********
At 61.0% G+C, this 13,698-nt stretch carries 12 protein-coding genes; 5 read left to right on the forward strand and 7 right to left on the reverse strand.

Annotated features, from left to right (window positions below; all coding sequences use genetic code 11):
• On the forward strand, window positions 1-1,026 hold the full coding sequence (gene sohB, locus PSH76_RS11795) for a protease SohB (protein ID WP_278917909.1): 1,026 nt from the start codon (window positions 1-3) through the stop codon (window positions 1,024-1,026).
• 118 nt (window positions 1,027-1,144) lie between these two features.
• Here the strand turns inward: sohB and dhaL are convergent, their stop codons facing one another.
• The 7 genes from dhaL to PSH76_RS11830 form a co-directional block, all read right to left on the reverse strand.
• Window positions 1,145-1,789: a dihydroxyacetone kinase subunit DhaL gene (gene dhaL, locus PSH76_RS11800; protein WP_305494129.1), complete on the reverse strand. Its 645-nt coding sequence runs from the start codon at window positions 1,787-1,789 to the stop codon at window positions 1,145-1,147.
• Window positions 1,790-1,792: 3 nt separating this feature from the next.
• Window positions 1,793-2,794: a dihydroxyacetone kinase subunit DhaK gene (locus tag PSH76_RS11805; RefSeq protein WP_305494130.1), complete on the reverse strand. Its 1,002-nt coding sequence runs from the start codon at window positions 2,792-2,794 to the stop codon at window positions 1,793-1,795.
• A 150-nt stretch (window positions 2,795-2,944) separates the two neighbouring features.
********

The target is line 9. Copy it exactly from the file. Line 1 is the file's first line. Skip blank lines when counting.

• Window positions 1,793-2,794: a dihydroxyacetone kinase subunit DhaK gene (locus tag PSH76_RS11805; RefSeq protein WP_305494130.1), complete on the reverse strand. Its 1,002-nt coding sequence runs from the start codon at window positions 2,792-2,794 to the stop codon at window positions 1,793-1,795.